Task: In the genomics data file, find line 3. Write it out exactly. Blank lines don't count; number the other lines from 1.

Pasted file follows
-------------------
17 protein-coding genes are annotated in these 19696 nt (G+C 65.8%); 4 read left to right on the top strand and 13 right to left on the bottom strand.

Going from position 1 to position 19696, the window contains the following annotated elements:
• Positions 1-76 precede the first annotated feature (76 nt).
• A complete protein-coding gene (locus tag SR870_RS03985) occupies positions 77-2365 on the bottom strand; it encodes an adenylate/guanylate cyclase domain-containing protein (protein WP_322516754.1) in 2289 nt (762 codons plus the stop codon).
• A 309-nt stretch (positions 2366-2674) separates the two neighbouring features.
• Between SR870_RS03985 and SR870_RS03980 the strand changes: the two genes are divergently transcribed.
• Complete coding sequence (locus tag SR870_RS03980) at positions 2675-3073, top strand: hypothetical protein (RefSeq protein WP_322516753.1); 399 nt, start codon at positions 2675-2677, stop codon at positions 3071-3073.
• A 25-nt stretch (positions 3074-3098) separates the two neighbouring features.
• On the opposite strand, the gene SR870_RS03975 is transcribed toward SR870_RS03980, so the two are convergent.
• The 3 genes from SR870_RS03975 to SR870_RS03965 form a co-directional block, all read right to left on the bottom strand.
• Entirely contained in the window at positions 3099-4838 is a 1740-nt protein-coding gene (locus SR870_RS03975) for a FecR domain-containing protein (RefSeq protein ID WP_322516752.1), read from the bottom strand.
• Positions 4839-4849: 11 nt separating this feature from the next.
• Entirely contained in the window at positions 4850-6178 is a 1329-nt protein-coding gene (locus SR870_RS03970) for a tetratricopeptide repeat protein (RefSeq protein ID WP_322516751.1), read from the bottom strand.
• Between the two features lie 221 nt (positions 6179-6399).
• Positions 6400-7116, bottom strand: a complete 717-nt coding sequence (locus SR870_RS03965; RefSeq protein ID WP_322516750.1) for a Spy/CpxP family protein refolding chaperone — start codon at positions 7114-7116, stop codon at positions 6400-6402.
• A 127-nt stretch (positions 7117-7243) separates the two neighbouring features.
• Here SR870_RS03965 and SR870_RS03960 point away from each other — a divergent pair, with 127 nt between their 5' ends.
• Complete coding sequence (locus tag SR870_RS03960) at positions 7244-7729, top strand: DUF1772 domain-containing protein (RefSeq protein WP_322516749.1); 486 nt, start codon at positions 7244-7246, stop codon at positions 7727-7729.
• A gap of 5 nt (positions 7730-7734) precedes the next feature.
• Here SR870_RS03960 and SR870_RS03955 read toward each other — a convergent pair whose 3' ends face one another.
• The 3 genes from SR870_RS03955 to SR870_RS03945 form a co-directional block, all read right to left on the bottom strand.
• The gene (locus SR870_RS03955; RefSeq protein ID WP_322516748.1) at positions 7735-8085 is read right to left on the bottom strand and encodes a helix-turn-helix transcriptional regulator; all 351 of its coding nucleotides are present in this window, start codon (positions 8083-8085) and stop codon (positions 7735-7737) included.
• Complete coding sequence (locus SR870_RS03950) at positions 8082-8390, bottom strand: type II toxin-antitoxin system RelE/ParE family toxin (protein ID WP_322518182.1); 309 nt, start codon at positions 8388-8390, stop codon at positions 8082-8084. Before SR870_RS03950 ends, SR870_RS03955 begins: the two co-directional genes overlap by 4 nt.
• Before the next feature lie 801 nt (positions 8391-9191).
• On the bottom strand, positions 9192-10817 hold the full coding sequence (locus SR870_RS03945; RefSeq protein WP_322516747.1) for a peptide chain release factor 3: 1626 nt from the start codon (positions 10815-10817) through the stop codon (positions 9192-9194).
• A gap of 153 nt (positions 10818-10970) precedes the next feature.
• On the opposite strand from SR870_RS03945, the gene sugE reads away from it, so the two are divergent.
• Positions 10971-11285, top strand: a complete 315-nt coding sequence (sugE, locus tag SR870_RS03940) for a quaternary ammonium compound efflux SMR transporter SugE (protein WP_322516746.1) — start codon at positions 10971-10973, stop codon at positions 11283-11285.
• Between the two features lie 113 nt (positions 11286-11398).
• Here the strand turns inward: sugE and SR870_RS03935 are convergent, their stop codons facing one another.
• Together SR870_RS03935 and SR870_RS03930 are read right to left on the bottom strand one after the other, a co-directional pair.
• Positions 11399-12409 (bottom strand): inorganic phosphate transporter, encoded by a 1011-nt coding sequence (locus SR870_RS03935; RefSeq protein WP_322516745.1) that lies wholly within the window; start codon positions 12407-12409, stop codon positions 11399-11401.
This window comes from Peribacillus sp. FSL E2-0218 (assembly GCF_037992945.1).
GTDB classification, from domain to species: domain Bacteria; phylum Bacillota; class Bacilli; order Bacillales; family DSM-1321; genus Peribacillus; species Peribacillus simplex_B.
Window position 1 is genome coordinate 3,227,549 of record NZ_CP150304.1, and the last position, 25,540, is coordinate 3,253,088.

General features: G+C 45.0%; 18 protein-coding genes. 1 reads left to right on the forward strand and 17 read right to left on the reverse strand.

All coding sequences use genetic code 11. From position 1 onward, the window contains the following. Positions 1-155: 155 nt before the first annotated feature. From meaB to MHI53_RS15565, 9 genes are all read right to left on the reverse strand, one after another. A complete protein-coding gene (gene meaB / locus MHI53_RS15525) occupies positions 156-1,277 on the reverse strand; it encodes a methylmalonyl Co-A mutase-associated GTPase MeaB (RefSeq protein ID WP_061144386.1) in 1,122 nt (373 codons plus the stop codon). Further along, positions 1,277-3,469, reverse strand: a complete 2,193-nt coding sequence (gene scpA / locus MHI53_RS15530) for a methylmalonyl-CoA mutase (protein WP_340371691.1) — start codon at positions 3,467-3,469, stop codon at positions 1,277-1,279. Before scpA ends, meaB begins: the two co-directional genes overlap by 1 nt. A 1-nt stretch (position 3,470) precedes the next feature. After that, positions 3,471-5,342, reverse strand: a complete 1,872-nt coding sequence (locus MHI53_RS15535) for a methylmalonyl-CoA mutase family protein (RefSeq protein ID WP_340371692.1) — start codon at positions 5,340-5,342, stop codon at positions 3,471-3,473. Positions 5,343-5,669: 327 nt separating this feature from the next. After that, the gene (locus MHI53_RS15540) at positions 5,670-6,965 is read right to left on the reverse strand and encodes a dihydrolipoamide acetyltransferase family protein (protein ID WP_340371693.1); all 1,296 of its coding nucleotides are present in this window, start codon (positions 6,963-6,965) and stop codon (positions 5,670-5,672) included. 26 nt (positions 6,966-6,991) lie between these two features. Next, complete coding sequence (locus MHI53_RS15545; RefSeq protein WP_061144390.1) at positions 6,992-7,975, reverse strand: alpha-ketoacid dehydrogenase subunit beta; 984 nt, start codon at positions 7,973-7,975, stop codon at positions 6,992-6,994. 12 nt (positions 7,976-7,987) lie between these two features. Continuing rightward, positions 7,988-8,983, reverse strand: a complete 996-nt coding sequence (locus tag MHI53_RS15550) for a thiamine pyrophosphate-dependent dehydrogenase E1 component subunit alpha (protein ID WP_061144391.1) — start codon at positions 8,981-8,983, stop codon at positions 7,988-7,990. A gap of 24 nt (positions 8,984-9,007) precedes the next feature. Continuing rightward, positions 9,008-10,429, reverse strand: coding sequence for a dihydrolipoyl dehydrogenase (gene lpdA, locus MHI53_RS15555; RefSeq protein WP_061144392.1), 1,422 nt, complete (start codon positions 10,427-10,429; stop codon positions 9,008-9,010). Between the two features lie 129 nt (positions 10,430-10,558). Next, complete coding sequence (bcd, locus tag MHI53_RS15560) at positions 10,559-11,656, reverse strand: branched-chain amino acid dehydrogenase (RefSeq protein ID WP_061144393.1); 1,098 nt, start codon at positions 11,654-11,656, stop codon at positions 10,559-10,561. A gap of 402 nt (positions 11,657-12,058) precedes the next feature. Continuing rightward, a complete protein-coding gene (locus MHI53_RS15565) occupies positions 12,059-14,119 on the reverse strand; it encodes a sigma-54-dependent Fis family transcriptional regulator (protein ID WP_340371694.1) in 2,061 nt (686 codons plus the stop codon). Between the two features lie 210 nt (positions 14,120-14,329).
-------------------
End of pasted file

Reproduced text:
• Positions 1-76 precede the first annotated feature (76 nt).